Criminal Justice-coas | Law and Society
P610 | 1504 | Parnell


I think that one of the most interesting aspects of law is the varied ways
in which it manifests
itself in society.  No matter how great the effort to make law and legal
systems autonomous,
ultimately the living law is shaped by society and culture. This course will
focus, first of all, on
ways to conceptualize law in order to discover it within a wide range of
social institutions. The
debate about what law is and should be remains dynamic and has generated
innumerable ways to
define law, including those that allow law to exist and develop outside of
state-based institutions.
As David Luban states,

The intellectual problem of legal theory may be superficially summed up in a
Kuhnian cliché: legal theory lacks a paradigm.  Economists and feminists,
sociologists and doctrinalists, centralists and pluralists, positivists and
purposivists, are unable even to agree on the boundaries of the object they
are studying, let alone the propositions that are true of that object.

Once we have eliminated the boundary of conceptualizing law solely for the
purposes of state-based institutions, with the proposition in hand that law
can exist within a wide range of social
arrangements, and assuming, as Leopold Pospisil suggests, that a
multiplicity of legal systems
can exist within a society, we will discuss the implications of legal
pluralism for legal planning
and policy, for practices of law enforcement, and civil rights. Of course,
these issues remain hotly contested ground, so we will try to place notions
about law in their political and cultural contexts.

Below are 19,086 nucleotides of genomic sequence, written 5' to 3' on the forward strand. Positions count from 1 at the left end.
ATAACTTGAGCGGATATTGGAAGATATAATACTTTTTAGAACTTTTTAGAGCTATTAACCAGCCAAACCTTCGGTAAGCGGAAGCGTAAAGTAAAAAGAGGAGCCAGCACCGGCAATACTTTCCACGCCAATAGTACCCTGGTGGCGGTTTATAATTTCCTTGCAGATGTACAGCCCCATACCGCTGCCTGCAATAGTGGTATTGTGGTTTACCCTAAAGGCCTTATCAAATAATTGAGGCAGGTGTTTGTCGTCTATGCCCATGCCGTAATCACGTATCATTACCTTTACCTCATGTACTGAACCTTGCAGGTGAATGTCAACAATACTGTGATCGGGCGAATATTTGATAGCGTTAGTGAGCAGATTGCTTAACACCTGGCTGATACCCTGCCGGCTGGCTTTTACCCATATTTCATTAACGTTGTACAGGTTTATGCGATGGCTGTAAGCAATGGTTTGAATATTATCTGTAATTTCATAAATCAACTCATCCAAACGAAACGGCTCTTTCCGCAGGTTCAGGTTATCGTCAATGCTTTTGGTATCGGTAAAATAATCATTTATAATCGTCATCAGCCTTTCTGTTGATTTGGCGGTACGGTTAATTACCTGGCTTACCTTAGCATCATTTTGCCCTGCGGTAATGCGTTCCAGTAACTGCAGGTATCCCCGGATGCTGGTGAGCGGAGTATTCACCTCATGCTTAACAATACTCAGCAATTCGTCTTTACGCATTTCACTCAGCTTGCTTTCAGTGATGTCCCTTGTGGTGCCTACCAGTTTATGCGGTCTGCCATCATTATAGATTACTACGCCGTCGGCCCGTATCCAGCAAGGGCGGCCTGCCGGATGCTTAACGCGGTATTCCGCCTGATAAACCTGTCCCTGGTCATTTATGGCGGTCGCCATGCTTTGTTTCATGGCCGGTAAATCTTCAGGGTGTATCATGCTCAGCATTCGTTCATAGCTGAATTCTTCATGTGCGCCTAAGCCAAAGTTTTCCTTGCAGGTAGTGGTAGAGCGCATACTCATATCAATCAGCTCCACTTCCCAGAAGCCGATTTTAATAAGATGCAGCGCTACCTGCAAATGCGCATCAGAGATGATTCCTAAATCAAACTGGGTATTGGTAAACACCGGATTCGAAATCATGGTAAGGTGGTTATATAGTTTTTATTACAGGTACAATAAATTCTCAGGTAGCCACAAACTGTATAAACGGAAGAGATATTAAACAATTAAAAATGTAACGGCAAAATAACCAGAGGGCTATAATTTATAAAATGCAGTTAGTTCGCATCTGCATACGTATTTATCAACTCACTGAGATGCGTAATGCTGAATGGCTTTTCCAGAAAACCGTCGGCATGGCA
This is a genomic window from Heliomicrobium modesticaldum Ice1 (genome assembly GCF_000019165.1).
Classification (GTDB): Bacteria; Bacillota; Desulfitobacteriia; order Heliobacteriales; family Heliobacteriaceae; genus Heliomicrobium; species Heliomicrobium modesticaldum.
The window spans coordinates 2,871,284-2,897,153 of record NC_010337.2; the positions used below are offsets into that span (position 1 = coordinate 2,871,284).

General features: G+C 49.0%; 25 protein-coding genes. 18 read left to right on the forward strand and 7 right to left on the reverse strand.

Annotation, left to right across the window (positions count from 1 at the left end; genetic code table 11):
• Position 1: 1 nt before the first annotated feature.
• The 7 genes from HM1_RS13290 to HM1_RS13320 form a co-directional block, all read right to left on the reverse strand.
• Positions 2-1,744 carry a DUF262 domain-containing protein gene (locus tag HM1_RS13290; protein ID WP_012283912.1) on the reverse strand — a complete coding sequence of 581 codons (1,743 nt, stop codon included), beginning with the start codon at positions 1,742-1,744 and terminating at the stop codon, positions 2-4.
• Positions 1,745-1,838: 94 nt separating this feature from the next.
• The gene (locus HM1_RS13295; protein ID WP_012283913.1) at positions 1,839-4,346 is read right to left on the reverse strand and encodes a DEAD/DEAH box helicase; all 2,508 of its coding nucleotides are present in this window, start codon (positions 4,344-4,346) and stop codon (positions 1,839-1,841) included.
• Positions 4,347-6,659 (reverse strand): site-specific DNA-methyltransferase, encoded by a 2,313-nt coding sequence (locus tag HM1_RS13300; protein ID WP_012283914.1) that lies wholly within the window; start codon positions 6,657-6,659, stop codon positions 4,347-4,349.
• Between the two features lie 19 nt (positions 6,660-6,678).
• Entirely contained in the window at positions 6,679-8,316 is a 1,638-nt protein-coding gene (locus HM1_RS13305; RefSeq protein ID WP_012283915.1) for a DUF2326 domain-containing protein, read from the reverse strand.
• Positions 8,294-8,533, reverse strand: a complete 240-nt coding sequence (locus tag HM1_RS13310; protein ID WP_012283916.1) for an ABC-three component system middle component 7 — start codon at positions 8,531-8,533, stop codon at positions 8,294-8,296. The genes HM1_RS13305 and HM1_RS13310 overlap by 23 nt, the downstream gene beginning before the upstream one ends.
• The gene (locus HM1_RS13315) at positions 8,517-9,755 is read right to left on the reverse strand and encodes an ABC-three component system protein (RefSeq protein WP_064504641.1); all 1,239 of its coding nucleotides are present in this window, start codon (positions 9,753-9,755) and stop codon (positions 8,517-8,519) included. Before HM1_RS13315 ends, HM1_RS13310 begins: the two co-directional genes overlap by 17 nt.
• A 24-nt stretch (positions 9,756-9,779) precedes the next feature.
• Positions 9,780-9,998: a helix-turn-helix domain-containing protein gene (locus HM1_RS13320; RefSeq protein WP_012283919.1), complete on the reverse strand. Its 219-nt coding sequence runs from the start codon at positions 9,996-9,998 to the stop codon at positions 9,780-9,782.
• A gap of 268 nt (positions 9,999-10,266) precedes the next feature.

Some of the most exciting work on the nature of law and context in modern
(and postmodern)
society has been produced within critical legal studies, or what some call
the critical legal studies
movement.

Much of criminal justice research presents a view of law developed from
within specifically legal
institutions.  This course will also ask What does state-based law look like
from the bottom up,
that is, when viewed from within the lower socio-economic strata of society.
I may draw on some
of my own research for this section.  Students will also be required to
choose and read an
ethnography or semi-ethnography of law. The ethnography can be chosen from
any cultural area,
including the United States.  I will provide a list of ethnographies of law.

I hope this seminar will be interactive.  The reading list will not be cast
in stone, and I will be
happy to alter and add to it as paths of inquiry develop out of our
discussions.

Readings may include but are not limited to the following:

				Roberto Unger's "Law in Modern Society -
Toward a Criticism of Social Theory"

				Mark Kelman's "A Guide to Critical Legal
Studies"

				Allan Hutchinson (ed) "Critical Legal
Studies"

				David Luban's "Legal Modernism"

				Richard Collier's "Masculinity, Law and the
Family"

				Bourdieu's 1987 "The Force of Law,"

				Nader and Todd's 1978 "The Disputing Process
- Law in Ten Societies"

				Sally Falk Moore's 1973 "Law and Social
Change: The Semi-Autonomous Field
		as an Appropriate Subject of Study"

				Nader's 1965 "Ethnography of Law"

Requirements:	My goal is not to require a lot of reading, but to examine
in depth what
specific readings tell us about the nature of law in society and the
underlying assumptions about
law that guide research and policy. Each week students will be asked to
write a thoughtful four-
to five-page summary and analysis/critique of an assigned reading.  I will
also ask that you write
a ten-page analysis/critique of your chosen ethnography. If you would like
to relate this course to
a paper or project, I will be happy to work with you in that area as well.


Class Meeting:	One 150-minute seminar each week (W, 2:30-5:00P, SY 002)

Above section open to CJUS Graduates only

Course Will Satisfy:	CJUS Masters program credit

Instructor:	Professor Phil Parnell, Criminal Justice Department